“The screening is an interview that was captured live on stage at the National Theatre in London,” Wang said. “Margaret will talk about how she came up with the concept of ‘Handmaid’s Tale,” and why she decided to write and release its sequel, nearly 35 years later.”
“Anthropocene the Human Epoch” fits with Park City Film’s Reel Community Series program, which is intended to expand filmgoers’ views of issues that impact the world, Wang said.
Park City Film is partnering with Sundance and Park City Municipal Corp’s sustainability department to screen the documentary, which was made by a team of filmmakers — Jennifer Baichwal, Edward Burtynsky, and Nicholas de Pencier – who known for their work on “Manufactured Landscapes” and “Watermark.”
“Anthropocene,” which screened at Sundance earlier this year, follows the research of an international body of scientists, the Anthropocene Working Group.
“The directors uses art to imagine and connect people to the enormity of the human impact on the natural world,” Wang said. “They show you the largest open-pit coal mine in Germany, and it’s almost incomprehensible to see how big it is.”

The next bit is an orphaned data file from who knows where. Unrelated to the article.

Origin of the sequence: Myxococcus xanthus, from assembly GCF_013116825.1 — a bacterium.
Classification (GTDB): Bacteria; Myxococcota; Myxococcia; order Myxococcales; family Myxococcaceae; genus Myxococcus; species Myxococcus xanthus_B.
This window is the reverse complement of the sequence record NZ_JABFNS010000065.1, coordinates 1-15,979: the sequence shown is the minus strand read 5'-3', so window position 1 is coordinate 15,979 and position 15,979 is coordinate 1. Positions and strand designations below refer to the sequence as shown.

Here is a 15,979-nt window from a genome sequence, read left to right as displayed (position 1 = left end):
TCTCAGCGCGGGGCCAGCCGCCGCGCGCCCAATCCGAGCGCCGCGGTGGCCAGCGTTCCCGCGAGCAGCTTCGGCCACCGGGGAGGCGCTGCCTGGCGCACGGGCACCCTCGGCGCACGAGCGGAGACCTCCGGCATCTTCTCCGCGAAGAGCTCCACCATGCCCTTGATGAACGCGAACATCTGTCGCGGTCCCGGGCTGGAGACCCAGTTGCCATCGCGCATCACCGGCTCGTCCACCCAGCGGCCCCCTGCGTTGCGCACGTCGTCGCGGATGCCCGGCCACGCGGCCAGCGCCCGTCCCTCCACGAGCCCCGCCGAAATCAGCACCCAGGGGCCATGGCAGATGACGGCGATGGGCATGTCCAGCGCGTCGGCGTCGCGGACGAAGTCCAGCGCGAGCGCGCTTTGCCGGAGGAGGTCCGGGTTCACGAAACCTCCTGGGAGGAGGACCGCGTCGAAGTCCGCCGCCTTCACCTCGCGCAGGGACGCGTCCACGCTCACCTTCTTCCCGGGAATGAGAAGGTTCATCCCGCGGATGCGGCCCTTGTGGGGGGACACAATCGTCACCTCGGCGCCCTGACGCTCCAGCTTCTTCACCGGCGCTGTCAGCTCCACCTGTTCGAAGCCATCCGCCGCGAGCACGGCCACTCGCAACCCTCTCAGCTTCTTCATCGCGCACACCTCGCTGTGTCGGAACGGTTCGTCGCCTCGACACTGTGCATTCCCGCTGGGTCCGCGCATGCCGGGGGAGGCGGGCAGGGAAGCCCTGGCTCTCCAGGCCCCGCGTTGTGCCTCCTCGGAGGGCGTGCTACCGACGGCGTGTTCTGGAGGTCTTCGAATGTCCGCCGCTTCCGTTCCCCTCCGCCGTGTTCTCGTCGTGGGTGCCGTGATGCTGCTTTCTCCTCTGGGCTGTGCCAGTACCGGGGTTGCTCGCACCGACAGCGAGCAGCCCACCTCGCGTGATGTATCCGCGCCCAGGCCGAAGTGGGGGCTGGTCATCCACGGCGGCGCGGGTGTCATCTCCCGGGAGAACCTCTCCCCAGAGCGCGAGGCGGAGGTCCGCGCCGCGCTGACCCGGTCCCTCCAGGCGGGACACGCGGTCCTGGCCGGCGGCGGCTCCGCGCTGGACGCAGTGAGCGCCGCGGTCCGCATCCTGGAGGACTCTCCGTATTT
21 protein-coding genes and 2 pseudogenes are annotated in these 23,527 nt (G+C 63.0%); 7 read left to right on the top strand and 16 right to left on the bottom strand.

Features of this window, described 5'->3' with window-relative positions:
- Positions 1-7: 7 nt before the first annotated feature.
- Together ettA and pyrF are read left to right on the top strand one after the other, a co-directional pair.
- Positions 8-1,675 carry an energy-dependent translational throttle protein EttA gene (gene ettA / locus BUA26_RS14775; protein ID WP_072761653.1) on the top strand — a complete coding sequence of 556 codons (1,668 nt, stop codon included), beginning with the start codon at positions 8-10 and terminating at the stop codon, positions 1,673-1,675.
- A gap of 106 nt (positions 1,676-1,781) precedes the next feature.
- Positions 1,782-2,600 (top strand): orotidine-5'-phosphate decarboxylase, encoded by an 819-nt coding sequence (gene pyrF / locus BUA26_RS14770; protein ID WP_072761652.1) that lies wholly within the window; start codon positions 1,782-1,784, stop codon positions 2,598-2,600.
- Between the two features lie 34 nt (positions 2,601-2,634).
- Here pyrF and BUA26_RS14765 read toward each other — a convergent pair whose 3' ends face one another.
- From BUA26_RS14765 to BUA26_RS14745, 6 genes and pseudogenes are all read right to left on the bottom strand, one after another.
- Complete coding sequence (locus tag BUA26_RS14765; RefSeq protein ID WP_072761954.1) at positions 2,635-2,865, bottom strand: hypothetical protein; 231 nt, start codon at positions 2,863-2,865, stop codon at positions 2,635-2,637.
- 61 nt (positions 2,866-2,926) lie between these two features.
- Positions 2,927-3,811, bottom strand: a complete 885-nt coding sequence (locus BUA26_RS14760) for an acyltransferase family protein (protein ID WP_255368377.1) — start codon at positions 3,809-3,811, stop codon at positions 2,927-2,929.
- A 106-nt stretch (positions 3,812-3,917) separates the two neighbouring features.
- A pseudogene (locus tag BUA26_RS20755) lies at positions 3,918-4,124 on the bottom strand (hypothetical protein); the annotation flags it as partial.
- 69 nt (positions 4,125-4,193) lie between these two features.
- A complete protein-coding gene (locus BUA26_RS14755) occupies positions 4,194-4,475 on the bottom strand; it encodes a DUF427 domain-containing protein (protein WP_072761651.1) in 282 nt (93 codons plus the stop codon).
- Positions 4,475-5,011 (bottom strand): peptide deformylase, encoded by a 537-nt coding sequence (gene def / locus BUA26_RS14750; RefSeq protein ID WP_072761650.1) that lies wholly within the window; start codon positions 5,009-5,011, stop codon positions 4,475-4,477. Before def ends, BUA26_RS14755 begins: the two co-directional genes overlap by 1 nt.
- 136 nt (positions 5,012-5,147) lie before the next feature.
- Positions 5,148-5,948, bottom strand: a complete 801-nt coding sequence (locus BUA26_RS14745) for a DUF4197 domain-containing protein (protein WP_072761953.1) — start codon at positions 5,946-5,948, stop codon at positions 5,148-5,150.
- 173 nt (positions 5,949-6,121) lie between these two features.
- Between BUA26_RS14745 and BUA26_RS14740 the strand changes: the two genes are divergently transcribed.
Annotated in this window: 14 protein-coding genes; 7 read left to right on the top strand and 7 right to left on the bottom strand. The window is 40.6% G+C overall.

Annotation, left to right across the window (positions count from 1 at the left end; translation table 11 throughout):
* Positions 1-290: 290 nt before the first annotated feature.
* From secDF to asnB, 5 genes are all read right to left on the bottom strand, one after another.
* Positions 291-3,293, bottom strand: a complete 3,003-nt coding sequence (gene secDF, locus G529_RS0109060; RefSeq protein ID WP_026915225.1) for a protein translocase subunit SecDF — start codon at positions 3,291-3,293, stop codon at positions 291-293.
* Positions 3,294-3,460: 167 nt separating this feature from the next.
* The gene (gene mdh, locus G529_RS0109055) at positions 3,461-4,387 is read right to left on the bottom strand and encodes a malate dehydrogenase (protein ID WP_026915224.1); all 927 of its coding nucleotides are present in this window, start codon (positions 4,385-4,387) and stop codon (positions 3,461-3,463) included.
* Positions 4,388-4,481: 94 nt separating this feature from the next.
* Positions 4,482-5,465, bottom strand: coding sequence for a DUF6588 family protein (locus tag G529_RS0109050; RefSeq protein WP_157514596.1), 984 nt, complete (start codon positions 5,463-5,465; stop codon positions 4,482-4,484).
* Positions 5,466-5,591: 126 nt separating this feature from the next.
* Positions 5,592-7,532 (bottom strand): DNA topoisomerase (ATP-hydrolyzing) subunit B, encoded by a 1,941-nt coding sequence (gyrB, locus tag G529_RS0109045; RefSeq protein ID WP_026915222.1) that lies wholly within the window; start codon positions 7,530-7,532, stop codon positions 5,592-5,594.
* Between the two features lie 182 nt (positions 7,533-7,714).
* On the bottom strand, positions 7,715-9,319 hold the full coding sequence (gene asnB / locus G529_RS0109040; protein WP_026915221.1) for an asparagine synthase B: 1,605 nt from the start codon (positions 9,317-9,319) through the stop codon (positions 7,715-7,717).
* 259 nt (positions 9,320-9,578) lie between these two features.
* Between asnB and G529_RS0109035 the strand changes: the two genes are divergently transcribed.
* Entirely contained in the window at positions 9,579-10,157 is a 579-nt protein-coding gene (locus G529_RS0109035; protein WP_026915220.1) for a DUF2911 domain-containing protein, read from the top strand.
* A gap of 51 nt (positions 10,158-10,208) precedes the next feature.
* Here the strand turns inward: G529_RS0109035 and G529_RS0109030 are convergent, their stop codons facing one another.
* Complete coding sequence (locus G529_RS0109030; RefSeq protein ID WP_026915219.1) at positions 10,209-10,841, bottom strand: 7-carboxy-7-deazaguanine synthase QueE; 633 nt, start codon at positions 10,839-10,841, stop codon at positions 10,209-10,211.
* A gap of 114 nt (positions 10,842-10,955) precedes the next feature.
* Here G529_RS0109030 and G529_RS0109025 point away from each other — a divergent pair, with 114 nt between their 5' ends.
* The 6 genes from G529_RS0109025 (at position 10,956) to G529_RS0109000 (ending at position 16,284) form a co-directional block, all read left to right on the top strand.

Other images include tens of thousands of elephant tusks from elephants that were slaughtered for the ivory trade, and the devastation of the Great Barrier Reef in Australia, according to Wang..
“We’re bringing it to reconnect people back to the challenges that face us from the environmental front,” she said.
The screening gives Park City Film a chance to address Utah Climate Week, which will start the following week, and the Mountain Towns Net Zero 2030 Summit that will be held in Park City the week after that, Wang said.
To do that, Park City Film will present a post-film panel discussion with Luke Cartin, Park City environmental sustainability manager, and Dr. Carlos G. Santana, University of Utah assistant professor of philosophy.
Nell Larson, executive director of the Swaner Preserve and EcoCenter and co-host of KPCW’s This Green Earth, will moderate the panel.
The screening and discussion will show what Park City is doing on net-zero issues, which is the concept where a home or business uses less or the equal amount of energy that is created within the structure.
These topics are just the tip of the iceberg of issues that will be addressed throughout Park City Film’s season, Wang said.
“It’s exciting to see what comes up each year,” she said. “We don’t have a lot of control over what films will be released, but I think we have made some excellent choices regarding what we’ll be screening this month.”